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Past Legislative Successes

2011

On Wednesday, November 23, 2011, the Treasury Department announced an extension of the New Issue Bond Purchase Program and the Temporary Liquidity Facility. NIBP will be extended for one year, i.e. through 2112 and TLCP for three years, i.e. through 2015. In a conference call this morning with the leadership of NALHFA and NCSHA senior Treasury officials outline the legal hurdles that had to be overcome to be able to extend the program. Without going into a lot of detail, they included the fact that Treasury's authority to undertake the program under the Housing and Economic Recovery Act of 2008 has expired, there are cost that have to be offset because there is no current year appropriation to pay for the extension. Among the goals of the extension are to provide more flexibility to HFAs, i.e. to use unused single family allocation for multifamily project(s)so as to maximize available allocations, getting fees to offset the cost of the extension, a change in how interest rates are set (see Term Sheet) and an exit strategy for the NIBP and TCLP programs.

NIBP Term Sheet, 2011 Extension

TCLP Term Sheet, 2011 Extension



2010

NALHFA secured increased formula funding for the Community Development Block Grant (CDBG) program in FY 2010. The amount increased to $3.948 billion, up from the FY 2009 level of $3.60 billion. The Home Investment Partnership Program (HOME) also received a funding boost from $1.6 billion to $1.825 billion. These long-needed increases helped NALHFA members to increase their efforts to expand their efforts in affordable housing and neighborhood revitalization.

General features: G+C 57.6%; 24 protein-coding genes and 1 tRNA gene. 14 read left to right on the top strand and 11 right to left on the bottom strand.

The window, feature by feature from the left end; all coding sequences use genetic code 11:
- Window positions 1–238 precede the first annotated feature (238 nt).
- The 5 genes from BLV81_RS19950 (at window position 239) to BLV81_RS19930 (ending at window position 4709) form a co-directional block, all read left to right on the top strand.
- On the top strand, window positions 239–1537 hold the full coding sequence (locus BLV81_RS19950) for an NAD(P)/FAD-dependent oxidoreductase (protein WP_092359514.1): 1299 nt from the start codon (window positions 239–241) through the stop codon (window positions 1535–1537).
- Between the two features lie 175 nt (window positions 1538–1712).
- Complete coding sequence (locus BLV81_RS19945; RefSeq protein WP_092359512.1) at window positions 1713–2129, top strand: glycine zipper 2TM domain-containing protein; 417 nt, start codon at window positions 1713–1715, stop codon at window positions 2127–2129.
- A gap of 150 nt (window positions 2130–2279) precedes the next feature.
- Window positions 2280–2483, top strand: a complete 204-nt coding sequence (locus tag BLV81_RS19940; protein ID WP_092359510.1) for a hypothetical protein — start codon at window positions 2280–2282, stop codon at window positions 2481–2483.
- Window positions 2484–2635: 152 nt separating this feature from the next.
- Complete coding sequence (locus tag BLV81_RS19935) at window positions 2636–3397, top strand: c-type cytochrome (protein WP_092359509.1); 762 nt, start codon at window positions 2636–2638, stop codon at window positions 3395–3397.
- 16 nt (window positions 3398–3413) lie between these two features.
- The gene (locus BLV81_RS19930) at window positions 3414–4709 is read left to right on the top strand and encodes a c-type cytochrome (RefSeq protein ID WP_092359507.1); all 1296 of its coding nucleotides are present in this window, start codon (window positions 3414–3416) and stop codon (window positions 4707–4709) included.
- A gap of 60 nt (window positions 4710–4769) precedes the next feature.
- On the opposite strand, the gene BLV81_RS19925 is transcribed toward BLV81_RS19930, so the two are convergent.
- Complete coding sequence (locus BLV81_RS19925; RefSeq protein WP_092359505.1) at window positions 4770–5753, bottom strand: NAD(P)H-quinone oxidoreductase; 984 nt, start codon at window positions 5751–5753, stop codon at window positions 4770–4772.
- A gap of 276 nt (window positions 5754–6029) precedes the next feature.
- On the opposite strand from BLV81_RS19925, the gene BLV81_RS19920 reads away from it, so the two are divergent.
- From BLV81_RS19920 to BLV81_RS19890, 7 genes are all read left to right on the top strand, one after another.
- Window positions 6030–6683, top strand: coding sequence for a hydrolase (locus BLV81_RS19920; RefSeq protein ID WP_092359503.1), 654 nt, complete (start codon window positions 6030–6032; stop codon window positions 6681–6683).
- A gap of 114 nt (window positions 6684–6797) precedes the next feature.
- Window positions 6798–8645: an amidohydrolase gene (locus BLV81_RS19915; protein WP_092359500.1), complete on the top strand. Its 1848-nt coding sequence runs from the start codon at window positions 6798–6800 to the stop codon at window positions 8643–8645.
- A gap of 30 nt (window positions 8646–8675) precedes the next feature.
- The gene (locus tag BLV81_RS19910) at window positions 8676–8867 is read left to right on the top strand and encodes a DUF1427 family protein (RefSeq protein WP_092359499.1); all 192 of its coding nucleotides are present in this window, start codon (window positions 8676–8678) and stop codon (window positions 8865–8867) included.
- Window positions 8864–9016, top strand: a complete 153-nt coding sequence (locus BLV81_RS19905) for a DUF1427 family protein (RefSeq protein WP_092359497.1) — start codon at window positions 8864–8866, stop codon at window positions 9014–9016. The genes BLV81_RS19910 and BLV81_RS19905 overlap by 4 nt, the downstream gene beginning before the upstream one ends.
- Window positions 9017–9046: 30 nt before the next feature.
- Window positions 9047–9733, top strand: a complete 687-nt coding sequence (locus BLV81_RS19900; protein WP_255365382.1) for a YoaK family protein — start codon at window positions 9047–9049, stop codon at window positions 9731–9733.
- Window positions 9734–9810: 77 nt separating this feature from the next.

2009

NALHFA’s advocacy helped fashion the congressional response to the Obama Administration’s $780 billion economic stimulus package. The final bill, American Recovery and Reinvestment Act (ARRA) provided funding for key programs of the department of Housing and Urban Development including:

 

  • $2 billion for a round 2 of the Neighborhood Stabilization Program, which was originally funded by the Housing and Economic Recovery Act of 2008;
  • $1.5 billion for a new version of homeless housing programs entitled Homeless Prevention and Rapid Housing (HPRP). This program became the prototype for the subsequent enactment of the consolidation of the McKinney Act’s homeless housing programs, Homeless Emergency and Rapid Transition to Housing (HEARTH) Act. NALHFA had worked on this legislation for many years previously.
  • $1 billion in CDBG funds designed to create jobs through undertaking shovel-ready projects;
  • $2 billion in HOME funds for the Tax Credit Assistance program (TCAP) to help achieve project financial feasibility;
  • Tax Credit exchange program to allow unused tax credits to be moved forward;
  • $2 billion in additional Section 8 rent subsidies to cover shortfalls in the regular Section 8 program.